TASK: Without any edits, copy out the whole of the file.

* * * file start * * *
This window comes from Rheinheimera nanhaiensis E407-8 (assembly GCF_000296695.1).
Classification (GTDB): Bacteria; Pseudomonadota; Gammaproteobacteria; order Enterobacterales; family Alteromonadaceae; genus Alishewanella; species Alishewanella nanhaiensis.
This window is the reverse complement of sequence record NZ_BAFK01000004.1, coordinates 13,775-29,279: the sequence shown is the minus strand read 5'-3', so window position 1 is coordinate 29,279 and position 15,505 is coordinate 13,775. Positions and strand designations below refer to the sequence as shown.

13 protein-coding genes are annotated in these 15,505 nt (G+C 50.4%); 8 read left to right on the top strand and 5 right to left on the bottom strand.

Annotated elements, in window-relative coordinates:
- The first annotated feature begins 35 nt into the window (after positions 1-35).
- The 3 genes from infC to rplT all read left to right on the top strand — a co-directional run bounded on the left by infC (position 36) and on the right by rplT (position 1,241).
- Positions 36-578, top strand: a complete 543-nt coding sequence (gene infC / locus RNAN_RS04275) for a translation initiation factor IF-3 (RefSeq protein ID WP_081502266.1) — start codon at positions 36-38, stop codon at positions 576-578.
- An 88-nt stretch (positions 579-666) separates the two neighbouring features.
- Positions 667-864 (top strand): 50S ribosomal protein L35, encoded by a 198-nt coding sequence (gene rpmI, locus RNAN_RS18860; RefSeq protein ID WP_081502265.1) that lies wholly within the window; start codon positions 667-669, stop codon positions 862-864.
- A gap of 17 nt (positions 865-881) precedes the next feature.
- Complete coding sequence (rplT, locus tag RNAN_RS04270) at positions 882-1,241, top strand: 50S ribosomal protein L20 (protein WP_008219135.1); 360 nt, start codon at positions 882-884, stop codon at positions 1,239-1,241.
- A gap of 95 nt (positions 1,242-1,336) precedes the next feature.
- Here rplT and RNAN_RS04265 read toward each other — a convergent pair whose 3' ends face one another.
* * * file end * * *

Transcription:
This window comes from Rheinheimera nanhaiensis E407-8 (assembly GCF_000296695.1).
Classification (GTDB): Bacteria; Pseudomonadota; Gammaproteobacteria; order Enterobacterales; family Alteromonadaceae; genus Alishewanella; species Alishewanella nanhaiensis.
This window is the reverse complement of sequence record NZ_BAFK01000004.1, coordinates 13,775-29,279: the sequence shown is the minus strand read 5'-3', so window position 1 is coordinate 29,279 and position 15,505 is coordinate 13,775. Positions and strand designations below refer to the sequence as shown.

13 protein-coding genes are annotated in these 15,505 nt (G+C 50.4%); 8 read left to right on the top strand and 5 right to left on the bottom strand.

Annotated elements, in window-relative coordinates:
- The first annotated feature begins 35 nt into the window (after positions 1-35).
- The 3 genes from infC to rplT all read left to right on the top strand — a co-directional run bounded on the left by infC (position 36) and on the right by rplT (position 1,241).
- Positions 36-578, top strand: a complete 543-nt coding sequence (gene infC / locus RNAN_RS04275) for a translation initiation factor IF-3 (RefSeq protein ID WP_081502266.1) — start codon at positions 36-38, stop codon at positions 576-578.
- An 88-nt stretch (positions 579-666) separates the two neighbouring features.
- Positions 667-864 (top strand): 50S ribosomal protein L35, encoded by a 198-nt coding sequence (gene rpmI, locus RNAN_RS18860; RefSeq protein ID WP_081502265.1) that lies wholly within the window; start codon positions 667-669, stop codon positions 862-864.
- A gap of 17 nt (positions 865-881) precedes the next feature.
- Complete coding sequence (rplT, locus tag RNAN_RS04270) at positions 882-1,241, top strand: 50S ribosomal protein L20 (protein WP_008219135.1); 360 nt, start codon at positions 882-884, stop codon at positions 1,239-1,241.
- A gap of 95 nt (positions 1,242-1,336) precedes the next feature.
- Here rplT and RNAN_RS04265 read toward each other — a convergent pair whose 3' ends face one another.